Eleanor had made a name for herself before entering 1600 Pennsylvania Avenue during the Great Depression, and was afraid that the strictures of her new job would erase the strides she had made as a political activist and teacher. Her disappointment in her marriage and her unease at her role in the spotlight were ameliorated by Hick’s presence and guidance; she used Hick’s reports on the poorest areas of the country to recommend concrete and detailed political aid, and their correspondence eventually formed the basis for her nationally-syndicated column, “My Day.” For her part, Hick’s abusive, poverty-stricken childhood had an end in her own room at the White House, next door to Eleanor’s, for the Roosevelts’ entire tenure in the building.

Quinn sorts through the over three thousand letters the two sent to each other — honest, passionate and principled correspondence — to create a fascinating picture of the power and joy of the women’s “subversive act” and its beneficial impact on the country at large. Franklin Roosevelt’s political strategist Louis Howe once put forward the idea that Eleanor “should run for president herself” — a timely notion, as we might just be about to see another former First Lady make some history.


3. The Bitch Is Back: Older, Wiser, and (Getting) Happier edited by Cathi Hanauer ($22): If there’s one thing any rebellious woman knows, it’s that sometimes you have to embrace your inner bitch to get things done. Sequel to 2003’s acclaimed and searing The Bitch in the House, an all-female essay collection that explored the paradoxes of womanhood at the start of the new millennium, The Bitch Is Back brings back nine of the original essayists and sixteen new voices to discuss what has changed, and what has (regrettably) remained this same, in the intervening decade. The bitches are older, but they’re still here.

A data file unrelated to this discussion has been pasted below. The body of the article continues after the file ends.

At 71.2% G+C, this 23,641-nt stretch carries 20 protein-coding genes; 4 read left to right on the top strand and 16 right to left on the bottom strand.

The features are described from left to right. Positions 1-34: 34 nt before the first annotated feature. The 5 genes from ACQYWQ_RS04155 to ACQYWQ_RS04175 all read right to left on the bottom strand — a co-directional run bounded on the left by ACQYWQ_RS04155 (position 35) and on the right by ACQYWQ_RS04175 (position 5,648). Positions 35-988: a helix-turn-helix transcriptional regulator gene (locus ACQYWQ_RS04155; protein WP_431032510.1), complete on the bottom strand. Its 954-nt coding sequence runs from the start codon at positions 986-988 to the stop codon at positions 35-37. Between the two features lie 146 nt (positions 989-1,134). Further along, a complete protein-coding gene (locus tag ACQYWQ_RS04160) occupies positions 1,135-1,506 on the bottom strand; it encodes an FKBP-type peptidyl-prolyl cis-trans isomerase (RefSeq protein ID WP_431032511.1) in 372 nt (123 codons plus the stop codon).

Many of them are happier too, having become more confident and taken control of their own destinies, as many of the contributors have gone from their thirties to solidly “midlife” (with or without the crisis). The “original bitches,” or OBS, give us updates on their lives, showing there’s still plenty of rage and agitating to go around, though, as work, love, independence and gender roles remain fodder for injustice and disappointment. The new contributors bring a fresh look to the collection, many just beginning their bitching careers.

Contributors such as Kate Christensen, Hope Edelman and Hanauer herself give us the lowdown on the tribulations of being a sole breadwinner, leaving an unhappy marriage or staying in an unconventional but happy one, among other lifestyle decisions and lessons. Essays detail these new types of arrangements and family units in “a period of arguably the greatest sexual, gender, marriage, and relationship transition in history.” You don’t have to have read the original collection to enjoy this one, but we wouldn’t blame you if the new book has you seeking out the old. After all, today’s rebellious women are all standing on the shoulders of those who have rebelled before.

Which of these rebellious-lady books are you planning to read? Tweet us @BritandCo.